Jumping Oak Galls by Julie Craves
A move to a new house has been responsible for my lack of productivity here the last few months. Now that we are settled in, we are anxious to get to know our large property. We have eight acres of wet woods, and while my bark identification skills are serviceable, I’ve been spending more time looking down at the ground to unlock some of the secrets of the forest we will now stewards.
Many of the mature trees are Black Cherry, Bur Oak, and Swamp White Oak. I noticed that many of the fallen oak leaves were pocked with dozens, if not hundreds, of round lesions, each the size of a pinhead. On the uppersides of the leaves, they looked just like pimples. On the underside, each lesion was a shallow pit that was either empty or had a tiny nodule nestled in it.
Those nodules are galls, created by very minute wasps in the genus Neurotarus. They’re known as jumping oak galls, because when the galls detach from the leaf and fall to the ground, the wasp larva inside will sometimes wiggle around and cause the gall to move. The fully developed wasp larvae will overwinter in their galls on the ground. Galls that remain on the leaves are probably doomed – they’ll either dry up and die, will expire because they have been parasitized or their galls have been invaded by insect inquilines, interlopers that feed on the gall tissue.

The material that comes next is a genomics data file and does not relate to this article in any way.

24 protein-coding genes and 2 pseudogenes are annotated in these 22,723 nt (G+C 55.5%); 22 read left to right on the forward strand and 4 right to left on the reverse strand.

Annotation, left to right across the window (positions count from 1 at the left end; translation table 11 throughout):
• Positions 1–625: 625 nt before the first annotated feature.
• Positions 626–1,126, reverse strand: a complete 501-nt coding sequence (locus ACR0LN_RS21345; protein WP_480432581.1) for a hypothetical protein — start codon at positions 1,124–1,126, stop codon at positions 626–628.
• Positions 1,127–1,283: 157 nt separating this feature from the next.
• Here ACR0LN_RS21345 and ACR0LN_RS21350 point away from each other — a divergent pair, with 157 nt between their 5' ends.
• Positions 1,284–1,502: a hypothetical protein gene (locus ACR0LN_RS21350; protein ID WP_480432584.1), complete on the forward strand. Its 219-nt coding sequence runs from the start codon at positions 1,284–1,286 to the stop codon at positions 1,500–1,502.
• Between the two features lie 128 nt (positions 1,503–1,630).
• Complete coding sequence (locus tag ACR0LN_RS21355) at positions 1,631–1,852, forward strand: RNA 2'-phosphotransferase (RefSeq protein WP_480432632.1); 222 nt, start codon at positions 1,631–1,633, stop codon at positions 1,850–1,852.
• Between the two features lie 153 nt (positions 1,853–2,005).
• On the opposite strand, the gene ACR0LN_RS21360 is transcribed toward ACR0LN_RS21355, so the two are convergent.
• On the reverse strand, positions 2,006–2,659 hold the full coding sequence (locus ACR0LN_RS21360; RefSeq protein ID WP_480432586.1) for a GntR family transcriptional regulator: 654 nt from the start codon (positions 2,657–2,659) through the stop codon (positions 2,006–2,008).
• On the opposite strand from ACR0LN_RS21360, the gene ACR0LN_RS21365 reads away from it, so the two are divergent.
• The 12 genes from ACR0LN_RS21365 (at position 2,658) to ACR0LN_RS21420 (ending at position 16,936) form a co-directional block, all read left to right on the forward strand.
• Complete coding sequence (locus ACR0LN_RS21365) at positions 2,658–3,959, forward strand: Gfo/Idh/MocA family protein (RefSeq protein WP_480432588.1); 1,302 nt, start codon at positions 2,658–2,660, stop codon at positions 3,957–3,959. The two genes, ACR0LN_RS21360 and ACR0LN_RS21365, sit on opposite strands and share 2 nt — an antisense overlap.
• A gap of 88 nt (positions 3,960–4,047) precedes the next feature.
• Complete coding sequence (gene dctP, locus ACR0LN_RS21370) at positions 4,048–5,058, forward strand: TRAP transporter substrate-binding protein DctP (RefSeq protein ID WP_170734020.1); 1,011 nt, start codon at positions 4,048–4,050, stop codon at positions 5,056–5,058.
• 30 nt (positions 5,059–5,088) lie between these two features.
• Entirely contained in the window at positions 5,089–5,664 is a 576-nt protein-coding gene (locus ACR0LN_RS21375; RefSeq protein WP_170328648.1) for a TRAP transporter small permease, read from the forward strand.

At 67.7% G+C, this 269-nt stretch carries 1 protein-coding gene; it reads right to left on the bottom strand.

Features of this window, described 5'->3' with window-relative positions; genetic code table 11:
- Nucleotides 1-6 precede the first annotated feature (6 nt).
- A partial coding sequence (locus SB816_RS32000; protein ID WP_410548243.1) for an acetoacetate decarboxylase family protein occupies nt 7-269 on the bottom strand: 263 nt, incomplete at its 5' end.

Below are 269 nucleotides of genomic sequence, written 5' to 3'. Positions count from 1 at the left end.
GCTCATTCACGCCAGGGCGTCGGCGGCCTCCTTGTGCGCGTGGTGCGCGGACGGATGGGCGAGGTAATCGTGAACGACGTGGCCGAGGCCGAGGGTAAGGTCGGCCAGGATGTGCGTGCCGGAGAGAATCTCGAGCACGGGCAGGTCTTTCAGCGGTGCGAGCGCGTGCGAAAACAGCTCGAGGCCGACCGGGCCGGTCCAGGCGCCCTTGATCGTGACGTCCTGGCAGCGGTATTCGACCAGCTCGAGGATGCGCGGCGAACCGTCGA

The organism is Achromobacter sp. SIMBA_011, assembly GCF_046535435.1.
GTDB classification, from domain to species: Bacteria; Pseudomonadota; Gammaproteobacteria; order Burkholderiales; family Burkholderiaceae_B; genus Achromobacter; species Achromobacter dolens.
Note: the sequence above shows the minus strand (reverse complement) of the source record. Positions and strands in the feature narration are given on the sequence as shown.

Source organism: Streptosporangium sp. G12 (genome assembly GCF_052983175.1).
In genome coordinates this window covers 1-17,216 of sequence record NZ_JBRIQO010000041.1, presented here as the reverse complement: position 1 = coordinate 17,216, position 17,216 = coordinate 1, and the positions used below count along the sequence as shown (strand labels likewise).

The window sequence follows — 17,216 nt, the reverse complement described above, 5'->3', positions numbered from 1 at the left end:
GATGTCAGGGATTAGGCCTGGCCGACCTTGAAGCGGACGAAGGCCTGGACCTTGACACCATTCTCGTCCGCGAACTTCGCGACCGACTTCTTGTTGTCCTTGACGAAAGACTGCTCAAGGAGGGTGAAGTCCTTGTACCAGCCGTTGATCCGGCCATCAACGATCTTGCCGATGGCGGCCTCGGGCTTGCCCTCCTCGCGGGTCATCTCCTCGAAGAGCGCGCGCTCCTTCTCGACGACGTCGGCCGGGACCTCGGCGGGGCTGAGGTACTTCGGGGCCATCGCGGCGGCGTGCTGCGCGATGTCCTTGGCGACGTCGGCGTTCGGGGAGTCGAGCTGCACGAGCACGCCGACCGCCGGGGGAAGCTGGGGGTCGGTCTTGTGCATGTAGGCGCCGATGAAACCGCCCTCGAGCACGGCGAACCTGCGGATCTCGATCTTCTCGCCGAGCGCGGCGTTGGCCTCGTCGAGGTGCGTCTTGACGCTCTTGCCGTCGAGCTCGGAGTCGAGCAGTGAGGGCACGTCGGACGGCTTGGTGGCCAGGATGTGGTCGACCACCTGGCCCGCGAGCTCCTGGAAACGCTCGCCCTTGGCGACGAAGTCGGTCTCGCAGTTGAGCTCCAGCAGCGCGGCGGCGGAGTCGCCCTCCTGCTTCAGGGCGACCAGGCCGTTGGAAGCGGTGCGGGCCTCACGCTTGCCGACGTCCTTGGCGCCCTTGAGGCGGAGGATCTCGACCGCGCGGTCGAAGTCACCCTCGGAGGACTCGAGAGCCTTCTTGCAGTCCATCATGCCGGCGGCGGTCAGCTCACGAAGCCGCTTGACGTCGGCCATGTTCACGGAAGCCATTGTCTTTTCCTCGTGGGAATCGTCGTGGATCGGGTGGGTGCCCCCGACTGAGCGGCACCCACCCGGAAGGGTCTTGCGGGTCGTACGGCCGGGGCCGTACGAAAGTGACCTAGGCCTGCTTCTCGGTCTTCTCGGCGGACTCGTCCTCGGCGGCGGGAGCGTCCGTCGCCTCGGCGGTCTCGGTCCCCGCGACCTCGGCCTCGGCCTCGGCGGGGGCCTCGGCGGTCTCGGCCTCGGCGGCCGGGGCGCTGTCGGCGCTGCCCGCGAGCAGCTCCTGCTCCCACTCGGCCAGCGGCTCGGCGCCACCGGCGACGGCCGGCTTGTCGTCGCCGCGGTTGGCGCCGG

If all goes well, these galls will produce the all-female generation. Neurotarus wasps, like many of the others in their family, have elaborate life cycles that include alternating asexual and sexual generations.
Members of this family of wasps are quite host-specific, usually attacking only one or a few species of oaks; none use hosts in both the red and white oak groups. All the gall-bearing leaves I found were white oaks, with none on the plentiful red oaks present on the upland parts of the property.